Comic: Criticizing problematic kinks is not kink-shaming
Claiming "kink" isn't a Get-Out-Of-Accountability Free card.
by JeCorey Holder
I’m just saying it’d be great if we could have a conversation on misogyny in the kink community.
It’d be wonderful if we could discuss racism and fetishization in the kink community.
It would be fantastic if we could point out how many actual predators are hiding behind such a thin veil and being sheltered by kink subculture.
It would be ideal if we could speak on any problematic elements of kinks.
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Those of us who have been in those trenches know good and gott’damn well that this is a potent recipe for a messy and turbulent comment section.
With cries of kink-shaming, people attempt to silence any sort of valid call out that targets the predators standing among them, the oppression that often masquerades as kink, and the violences that they themselves may be complicit in.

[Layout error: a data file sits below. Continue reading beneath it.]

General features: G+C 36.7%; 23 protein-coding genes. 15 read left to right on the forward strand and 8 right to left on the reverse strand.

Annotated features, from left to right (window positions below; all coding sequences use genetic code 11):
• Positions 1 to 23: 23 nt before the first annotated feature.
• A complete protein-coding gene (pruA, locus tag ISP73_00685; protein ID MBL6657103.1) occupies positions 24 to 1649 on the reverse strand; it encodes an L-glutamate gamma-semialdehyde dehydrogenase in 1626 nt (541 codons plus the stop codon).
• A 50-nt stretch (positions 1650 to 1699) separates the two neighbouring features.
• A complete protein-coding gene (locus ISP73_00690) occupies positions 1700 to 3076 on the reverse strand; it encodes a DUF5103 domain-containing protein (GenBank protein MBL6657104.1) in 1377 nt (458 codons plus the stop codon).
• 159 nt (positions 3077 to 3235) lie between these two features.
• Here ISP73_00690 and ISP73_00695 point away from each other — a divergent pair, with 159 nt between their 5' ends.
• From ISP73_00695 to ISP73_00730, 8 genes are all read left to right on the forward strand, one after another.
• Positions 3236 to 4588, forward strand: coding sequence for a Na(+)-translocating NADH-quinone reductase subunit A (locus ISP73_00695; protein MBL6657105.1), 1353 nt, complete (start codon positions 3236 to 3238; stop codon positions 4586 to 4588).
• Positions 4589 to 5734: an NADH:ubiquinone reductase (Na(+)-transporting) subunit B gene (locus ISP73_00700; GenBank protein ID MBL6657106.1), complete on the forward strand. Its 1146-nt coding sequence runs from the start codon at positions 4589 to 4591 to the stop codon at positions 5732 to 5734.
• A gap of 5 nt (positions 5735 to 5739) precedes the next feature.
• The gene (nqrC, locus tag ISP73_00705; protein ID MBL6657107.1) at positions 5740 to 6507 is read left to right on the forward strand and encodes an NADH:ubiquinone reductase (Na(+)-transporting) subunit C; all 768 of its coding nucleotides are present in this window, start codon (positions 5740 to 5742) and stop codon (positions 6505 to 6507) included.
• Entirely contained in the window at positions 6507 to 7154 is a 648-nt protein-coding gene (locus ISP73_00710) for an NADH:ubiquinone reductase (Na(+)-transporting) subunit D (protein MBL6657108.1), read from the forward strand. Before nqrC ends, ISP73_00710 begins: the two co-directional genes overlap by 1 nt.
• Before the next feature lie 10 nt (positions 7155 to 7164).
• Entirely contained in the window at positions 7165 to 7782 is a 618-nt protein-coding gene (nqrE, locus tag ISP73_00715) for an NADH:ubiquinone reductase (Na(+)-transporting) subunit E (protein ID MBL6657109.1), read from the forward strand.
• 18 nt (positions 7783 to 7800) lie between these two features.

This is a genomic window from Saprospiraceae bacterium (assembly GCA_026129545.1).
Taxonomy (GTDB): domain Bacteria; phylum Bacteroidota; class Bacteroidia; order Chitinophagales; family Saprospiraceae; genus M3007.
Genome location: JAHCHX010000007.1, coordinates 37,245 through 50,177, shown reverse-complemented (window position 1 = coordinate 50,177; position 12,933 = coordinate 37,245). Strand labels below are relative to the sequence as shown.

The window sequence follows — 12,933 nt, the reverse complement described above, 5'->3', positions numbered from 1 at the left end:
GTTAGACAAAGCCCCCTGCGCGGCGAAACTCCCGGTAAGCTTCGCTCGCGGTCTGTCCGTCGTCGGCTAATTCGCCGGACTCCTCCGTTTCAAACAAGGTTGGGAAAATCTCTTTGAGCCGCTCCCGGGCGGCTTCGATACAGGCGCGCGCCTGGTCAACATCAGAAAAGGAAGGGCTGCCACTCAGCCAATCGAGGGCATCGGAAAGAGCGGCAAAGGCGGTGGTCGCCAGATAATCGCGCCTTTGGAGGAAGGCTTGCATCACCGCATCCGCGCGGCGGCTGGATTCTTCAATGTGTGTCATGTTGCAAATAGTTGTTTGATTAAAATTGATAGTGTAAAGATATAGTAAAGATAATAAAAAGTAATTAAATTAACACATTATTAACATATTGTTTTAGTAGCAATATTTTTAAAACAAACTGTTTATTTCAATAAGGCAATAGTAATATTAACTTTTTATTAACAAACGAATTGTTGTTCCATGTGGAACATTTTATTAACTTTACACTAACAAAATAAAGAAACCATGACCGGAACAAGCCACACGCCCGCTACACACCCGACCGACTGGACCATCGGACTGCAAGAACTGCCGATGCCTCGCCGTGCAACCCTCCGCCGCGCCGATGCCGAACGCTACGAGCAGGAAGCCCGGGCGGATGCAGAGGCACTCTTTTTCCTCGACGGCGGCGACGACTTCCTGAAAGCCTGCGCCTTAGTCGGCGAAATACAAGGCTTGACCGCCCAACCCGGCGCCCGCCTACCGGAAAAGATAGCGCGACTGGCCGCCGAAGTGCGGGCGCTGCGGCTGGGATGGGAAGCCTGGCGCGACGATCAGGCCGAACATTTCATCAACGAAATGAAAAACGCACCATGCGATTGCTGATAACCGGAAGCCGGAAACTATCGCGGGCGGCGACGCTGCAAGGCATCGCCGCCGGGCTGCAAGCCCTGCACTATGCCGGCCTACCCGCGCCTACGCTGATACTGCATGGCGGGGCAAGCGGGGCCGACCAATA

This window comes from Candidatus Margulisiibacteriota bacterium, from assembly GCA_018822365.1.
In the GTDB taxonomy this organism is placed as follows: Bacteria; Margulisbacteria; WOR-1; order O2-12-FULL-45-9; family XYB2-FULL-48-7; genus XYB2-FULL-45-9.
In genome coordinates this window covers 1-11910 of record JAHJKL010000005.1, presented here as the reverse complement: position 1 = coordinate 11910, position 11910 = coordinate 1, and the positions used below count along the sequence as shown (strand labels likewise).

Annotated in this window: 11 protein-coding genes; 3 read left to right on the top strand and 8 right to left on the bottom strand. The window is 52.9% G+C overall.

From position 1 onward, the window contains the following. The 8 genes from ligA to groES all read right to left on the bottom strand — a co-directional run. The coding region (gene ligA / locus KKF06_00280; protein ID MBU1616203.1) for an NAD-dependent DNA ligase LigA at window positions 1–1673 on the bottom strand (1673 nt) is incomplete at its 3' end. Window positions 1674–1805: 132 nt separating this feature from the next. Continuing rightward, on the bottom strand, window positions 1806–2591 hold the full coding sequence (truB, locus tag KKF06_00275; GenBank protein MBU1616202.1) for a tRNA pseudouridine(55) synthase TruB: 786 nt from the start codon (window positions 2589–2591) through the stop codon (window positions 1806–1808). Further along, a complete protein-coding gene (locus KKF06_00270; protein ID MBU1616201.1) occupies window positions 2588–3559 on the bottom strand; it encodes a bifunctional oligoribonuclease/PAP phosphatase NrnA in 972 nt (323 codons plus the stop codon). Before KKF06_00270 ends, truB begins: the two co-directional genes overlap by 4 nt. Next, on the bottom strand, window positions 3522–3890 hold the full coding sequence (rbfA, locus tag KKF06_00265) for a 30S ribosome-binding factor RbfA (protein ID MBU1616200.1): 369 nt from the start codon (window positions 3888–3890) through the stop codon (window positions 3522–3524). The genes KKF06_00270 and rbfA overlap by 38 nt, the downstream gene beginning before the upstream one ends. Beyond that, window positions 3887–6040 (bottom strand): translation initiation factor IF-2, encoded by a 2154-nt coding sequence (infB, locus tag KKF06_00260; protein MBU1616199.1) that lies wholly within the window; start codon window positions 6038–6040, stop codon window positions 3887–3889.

These people compare mild criticisms of kinks to bigotry and intolerance so fast it’ll leave you wondering what the fuck happened and how the hell we ended up on the subject of the Civil Rights movement in a discussion about (NON-consensual) misogyny in the “daddy dom” scene.
Not every act of sexual expression is “just between consenting adults” and, thus, is sacred and protected from dissection.
Claiming “kink” isn’t a Get-Out-Of-Accountability Free card.
Kinks should always be ethical, and the intellectual laziness in refusing to discuss this is how people become your victims instead of your partners.
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Gamer, geek, and social activist. JeCorey Holder has been weaving tapestries of shade and fury since the early 2000’s. Pro-LGBTQ, pro-black, and pro intersectional feminism, he is full of feelings and opinions that try to call out and tear down the oppressive status quo.